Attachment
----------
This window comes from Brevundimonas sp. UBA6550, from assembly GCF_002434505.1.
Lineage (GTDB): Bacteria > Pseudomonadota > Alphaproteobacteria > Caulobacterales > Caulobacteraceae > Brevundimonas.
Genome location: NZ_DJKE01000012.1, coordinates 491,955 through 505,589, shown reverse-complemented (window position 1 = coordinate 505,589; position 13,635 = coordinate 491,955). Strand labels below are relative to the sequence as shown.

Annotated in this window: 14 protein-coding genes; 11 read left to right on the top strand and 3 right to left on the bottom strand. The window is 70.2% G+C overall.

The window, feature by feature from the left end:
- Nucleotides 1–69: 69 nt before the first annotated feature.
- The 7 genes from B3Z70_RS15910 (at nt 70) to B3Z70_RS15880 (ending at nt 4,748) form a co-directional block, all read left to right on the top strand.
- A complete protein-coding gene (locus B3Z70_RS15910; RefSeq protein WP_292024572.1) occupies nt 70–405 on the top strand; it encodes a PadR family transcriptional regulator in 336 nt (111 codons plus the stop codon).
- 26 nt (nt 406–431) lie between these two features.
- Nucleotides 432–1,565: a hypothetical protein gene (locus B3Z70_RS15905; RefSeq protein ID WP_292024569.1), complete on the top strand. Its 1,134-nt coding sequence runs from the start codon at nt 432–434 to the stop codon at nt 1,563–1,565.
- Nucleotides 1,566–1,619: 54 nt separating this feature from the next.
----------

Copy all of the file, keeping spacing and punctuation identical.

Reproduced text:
This window comes from Brevundimonas sp. UBA6550, from assembly GCF_002434505.1.
Lineage (GTDB): Bacteria > Pseudomonadota > Alphaproteobacteria > Caulobacterales > Caulobacteraceae > Brevundimonas.
Genome location: NZ_DJKE01000012.1, coordinates 491,955 through 505,589, shown reverse-complemented (window position 1 = coordinate 505,589; position 13,635 = coordinate 491,955). Strand labels below are relative to the sequence as shown.

Annotated in this window: 14 protein-coding genes; 11 read left to right on the top strand and 3 right to left on the bottom strand. The window is 70.2% G+C overall.

The window, feature by feature from the left end:
- Nucleotides 1–69: 69 nt before the first annotated feature.
- The 7 genes from B3Z70_RS15910 (at nt 70) to B3Z70_RS15880 (ending at nt 4,748) form a co-directional block, all read left to right on the top strand.
- A complete protein-coding gene (locus B3Z70_RS15910; RefSeq protein WP_292024572.1) occupies nt 70–405 on the top strand; it encodes a PadR family transcriptional regulator in 336 nt (111 codons plus the stop codon).
- 26 nt (nt 406–431) lie between these two features.
- Nucleotides 432–1,565: a hypothetical protein gene (locus B3Z70_RS15905; RefSeq protein ID WP_292024569.1), complete on the top strand. Its 1,134-nt coding sequence runs from the start codon at nt 432–434 to the stop codon at nt 1,563–1,565.
- Nucleotides 1,566–1,619: 54 nt separating this feature from the next.